STAGE REVIEW: Under Milk Wood @ at Northern Stage, Newcastle (08.11.18) | NARC. | Reliably Informed | Music and Creative Arts News for Newcastle and the North East

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Image by Pamela Raith Photography

Under Milk Wood is at Northern Stage, Newcastle until Saturday 17th November

If we really knew each other, if we could see and hear what was going on under the surface, would we still be friends?

Under Milk Wood presents a lifetime of promise, passion and pain, wrapped up in one single day. One day, any day. One community, any community. With seats on all four sides, we become part of this community as we take our place and wait. A part of this community where routine is comforting to some, yet suffocating to others, and everyone erroneously believes they know everyone else’s business. It’s what lies beneath the surface that fascinates writer Dylan Thomas: the clamouring schemes and dreams, both joyous and terrifying.

Only we can see what goes on behind closed doors in the darkened houses of Llareggub. Only we can hear the innermost thoughts and desires of the residents of this small Welsh coastal town. Welsh? Well, not in Elayce Ismail’s daring adaptation of Thomas’s classic 1954 radio play, now relocated to a North East seaside town, where each day is like every other day and where time stands still, like the clock in the Sailors Arms.

It is Spring in Milk Wood. Whatever the weather outside, Thomas is adept at persuasion. Are you ready to immerse yourself in the dynamics, motifs and rhythms of this symphony of life, where each living being has a voice and all these streams of consciousness come together in this juxtaposition of life and death, love and hate, comfort and despair?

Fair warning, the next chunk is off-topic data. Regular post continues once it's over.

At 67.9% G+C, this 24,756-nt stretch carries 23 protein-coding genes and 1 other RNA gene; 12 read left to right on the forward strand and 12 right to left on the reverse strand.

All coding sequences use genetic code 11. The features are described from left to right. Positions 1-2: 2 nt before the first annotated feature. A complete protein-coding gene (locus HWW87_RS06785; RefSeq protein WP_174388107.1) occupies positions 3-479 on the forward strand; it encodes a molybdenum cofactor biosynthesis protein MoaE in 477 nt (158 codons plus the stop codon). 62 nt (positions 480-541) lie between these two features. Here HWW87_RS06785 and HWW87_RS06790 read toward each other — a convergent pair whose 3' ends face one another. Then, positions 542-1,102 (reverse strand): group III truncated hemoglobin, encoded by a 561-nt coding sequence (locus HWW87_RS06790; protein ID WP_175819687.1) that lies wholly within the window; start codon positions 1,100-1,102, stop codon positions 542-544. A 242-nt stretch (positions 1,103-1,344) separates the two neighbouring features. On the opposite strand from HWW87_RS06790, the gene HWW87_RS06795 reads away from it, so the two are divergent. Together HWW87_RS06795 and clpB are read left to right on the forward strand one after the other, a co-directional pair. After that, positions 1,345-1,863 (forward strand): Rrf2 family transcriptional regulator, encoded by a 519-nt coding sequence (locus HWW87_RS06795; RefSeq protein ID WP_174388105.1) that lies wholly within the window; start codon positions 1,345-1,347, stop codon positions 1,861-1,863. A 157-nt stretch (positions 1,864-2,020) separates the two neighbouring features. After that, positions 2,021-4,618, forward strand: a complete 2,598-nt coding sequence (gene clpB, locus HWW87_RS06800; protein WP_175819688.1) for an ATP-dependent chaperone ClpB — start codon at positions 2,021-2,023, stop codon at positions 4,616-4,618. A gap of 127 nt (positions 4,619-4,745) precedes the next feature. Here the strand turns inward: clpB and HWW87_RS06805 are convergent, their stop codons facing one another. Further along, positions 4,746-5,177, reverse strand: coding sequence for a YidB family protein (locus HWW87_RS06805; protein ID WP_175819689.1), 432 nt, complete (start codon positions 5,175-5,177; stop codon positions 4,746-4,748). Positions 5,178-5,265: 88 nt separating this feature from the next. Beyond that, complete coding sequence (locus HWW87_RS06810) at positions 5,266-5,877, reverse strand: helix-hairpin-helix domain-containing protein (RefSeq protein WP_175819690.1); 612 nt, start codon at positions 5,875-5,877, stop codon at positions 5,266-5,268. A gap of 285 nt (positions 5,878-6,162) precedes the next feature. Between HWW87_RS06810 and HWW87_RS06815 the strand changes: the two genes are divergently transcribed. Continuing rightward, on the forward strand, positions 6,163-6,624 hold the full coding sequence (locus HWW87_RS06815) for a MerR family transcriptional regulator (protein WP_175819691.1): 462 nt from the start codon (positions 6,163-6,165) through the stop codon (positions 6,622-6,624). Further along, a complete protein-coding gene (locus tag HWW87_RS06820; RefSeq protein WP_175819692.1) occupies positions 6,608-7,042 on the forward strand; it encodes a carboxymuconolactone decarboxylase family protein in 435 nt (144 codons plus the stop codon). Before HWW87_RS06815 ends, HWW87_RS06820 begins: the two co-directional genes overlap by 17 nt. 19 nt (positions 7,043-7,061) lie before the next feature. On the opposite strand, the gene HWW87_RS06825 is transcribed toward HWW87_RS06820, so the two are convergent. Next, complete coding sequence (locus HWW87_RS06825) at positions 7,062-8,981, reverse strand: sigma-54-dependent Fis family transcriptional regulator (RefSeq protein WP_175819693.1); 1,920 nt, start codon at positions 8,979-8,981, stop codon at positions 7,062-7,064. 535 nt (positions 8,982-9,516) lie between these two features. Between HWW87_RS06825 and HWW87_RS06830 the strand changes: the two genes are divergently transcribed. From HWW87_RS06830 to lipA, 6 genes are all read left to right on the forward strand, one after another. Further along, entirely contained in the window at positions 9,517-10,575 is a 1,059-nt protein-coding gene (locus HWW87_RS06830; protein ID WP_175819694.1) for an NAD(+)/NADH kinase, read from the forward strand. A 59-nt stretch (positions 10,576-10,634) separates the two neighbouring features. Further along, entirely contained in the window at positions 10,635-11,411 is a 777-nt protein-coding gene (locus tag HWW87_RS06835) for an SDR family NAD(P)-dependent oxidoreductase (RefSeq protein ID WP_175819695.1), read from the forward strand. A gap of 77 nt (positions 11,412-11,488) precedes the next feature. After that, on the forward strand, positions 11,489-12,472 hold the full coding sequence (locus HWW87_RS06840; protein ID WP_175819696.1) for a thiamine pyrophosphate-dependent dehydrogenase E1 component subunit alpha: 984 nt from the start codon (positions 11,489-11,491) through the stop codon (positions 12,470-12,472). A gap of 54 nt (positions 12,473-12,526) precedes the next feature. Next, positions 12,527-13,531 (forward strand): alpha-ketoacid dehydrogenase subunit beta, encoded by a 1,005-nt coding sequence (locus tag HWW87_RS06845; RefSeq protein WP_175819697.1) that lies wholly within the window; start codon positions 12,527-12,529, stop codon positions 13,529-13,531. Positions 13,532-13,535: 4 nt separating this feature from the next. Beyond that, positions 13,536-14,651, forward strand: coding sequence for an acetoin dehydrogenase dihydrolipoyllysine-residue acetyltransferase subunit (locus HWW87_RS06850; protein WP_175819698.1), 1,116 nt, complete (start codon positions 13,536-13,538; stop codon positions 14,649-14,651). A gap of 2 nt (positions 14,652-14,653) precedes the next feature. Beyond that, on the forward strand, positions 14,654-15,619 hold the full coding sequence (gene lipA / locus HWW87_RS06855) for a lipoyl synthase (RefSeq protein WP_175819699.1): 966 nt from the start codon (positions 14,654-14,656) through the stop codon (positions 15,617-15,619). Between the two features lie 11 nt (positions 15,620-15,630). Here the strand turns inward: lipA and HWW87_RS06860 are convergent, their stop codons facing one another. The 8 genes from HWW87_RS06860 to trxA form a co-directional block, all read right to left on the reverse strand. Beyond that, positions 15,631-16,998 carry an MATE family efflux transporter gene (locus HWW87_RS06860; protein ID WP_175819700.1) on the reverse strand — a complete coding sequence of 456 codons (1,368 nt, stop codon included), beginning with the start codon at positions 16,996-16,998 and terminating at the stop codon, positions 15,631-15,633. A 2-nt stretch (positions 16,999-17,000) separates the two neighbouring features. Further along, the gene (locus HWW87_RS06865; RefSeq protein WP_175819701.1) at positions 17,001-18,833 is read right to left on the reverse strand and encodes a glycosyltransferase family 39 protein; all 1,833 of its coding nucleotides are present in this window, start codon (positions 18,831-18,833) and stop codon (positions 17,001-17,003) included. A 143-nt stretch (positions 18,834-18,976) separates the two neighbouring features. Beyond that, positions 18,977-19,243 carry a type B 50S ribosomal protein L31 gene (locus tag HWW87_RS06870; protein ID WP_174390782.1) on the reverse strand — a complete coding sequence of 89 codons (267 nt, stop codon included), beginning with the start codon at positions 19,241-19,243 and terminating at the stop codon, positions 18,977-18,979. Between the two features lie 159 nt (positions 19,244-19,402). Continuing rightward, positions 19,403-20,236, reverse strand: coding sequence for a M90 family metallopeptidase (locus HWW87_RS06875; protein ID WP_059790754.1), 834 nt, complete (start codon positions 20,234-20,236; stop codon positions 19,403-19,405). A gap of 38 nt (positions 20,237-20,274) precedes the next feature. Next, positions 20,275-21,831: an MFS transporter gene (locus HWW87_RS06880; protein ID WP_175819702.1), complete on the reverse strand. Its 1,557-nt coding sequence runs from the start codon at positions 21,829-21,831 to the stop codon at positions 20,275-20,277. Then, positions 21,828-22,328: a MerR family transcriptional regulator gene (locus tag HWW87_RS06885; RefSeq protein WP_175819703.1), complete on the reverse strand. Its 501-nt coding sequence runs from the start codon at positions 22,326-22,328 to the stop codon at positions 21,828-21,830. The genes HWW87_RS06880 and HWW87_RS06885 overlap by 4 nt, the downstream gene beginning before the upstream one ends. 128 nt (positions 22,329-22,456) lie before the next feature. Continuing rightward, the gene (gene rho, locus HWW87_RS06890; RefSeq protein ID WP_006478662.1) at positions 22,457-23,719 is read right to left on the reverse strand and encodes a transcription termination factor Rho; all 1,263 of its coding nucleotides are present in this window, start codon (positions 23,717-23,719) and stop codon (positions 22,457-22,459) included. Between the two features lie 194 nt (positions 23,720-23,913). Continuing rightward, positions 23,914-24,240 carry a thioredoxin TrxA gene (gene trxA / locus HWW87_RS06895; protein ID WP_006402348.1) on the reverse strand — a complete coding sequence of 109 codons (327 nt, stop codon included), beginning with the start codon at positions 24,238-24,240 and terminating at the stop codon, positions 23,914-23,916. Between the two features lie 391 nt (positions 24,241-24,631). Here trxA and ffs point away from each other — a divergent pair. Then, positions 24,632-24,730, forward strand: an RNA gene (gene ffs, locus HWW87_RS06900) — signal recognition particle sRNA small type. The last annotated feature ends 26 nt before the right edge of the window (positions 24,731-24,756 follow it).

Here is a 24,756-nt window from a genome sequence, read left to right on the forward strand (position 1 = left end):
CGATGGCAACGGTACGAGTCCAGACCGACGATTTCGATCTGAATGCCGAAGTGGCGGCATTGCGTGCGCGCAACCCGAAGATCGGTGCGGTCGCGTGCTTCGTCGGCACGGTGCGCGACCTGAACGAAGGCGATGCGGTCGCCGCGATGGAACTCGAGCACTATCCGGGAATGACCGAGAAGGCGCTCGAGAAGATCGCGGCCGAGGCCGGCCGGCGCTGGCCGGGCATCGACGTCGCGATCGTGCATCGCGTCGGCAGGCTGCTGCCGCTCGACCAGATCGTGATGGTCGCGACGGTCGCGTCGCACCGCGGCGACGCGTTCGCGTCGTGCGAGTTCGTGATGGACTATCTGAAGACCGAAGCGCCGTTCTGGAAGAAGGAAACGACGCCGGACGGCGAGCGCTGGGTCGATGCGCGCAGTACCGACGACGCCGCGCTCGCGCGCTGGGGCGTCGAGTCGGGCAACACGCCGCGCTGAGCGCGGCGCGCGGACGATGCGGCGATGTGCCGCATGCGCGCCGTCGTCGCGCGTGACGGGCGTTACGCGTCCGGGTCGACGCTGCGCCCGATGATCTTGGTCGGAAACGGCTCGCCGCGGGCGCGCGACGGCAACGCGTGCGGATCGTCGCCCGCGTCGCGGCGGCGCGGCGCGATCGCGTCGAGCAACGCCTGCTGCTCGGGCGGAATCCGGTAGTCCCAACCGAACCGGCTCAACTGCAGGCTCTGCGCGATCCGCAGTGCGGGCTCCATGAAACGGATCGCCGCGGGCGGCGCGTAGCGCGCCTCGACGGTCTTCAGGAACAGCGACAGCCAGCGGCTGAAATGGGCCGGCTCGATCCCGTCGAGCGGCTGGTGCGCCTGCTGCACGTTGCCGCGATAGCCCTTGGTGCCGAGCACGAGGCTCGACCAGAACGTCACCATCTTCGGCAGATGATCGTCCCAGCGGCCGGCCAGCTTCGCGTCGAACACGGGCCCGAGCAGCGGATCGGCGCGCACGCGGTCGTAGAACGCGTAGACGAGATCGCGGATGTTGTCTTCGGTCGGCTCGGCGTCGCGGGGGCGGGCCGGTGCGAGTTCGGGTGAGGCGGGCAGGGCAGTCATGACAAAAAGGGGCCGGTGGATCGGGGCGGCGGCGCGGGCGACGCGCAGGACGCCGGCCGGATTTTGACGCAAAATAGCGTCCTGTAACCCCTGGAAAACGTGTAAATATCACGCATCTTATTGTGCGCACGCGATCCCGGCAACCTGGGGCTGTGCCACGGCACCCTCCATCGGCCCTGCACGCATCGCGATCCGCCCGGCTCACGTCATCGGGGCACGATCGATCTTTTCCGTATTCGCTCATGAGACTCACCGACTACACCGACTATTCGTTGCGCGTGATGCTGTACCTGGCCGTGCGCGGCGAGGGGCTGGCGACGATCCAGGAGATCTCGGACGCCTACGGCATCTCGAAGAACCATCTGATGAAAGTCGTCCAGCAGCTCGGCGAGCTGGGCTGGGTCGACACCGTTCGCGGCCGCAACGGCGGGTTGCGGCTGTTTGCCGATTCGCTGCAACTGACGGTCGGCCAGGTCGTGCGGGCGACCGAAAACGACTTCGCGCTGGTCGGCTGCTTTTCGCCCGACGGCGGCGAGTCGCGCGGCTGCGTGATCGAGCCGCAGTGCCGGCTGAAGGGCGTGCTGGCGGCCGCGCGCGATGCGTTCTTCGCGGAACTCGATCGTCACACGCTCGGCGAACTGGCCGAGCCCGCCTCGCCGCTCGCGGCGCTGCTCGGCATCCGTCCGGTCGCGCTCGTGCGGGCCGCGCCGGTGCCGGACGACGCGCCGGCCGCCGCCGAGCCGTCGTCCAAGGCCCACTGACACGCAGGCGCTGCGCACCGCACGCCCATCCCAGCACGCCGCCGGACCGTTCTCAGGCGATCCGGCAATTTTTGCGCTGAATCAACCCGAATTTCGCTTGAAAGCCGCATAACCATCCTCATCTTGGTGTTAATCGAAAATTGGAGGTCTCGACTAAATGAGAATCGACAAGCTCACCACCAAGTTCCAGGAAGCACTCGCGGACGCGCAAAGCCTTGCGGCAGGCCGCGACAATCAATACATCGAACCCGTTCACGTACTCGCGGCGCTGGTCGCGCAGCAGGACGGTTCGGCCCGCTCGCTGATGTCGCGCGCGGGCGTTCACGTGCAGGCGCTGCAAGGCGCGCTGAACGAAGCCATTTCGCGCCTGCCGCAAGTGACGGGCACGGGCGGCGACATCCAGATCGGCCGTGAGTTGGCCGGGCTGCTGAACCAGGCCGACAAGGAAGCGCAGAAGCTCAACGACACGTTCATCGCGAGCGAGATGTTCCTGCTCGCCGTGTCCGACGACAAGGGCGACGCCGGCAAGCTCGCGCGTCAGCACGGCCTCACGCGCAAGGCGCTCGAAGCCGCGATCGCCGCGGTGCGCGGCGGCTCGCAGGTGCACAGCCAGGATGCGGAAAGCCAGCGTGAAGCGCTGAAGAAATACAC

In a cast of over 60 colourful characters, two narrators command the stage. Moving and speaking fluidly and freely, exchanging meaningful glances with natural ease, Christina Berriman Dawson and David Kirkbride take on every role with a range of accents and mannerisms, supported by Kris Deedigan’s evocative film projected large on opposite walls and a haunting soundtrack of music and voices that weaves its narrative into the action on stage. With morbid fascination, we witness Polly Garter, Captain Cat, postman Willy Nilly and the others going about their predicable daily lives – extraordinarily ordinary souls like demure Mr Pugh with his raging, murderous passion towards his totally unsuspecting icy wife.

Revelling in the joy of the spoken word, Berriman Dawson and Kirkbride present the mundane in all its glory, playing with sound from the sparse, symbolic props and playful experimentation with a loop pedal! Combining fresh technology with Dylan Thomas’s undeniable pure performance poetry perfection, the result is an intense 90-minute experience bursting with sensory stimulation.

 

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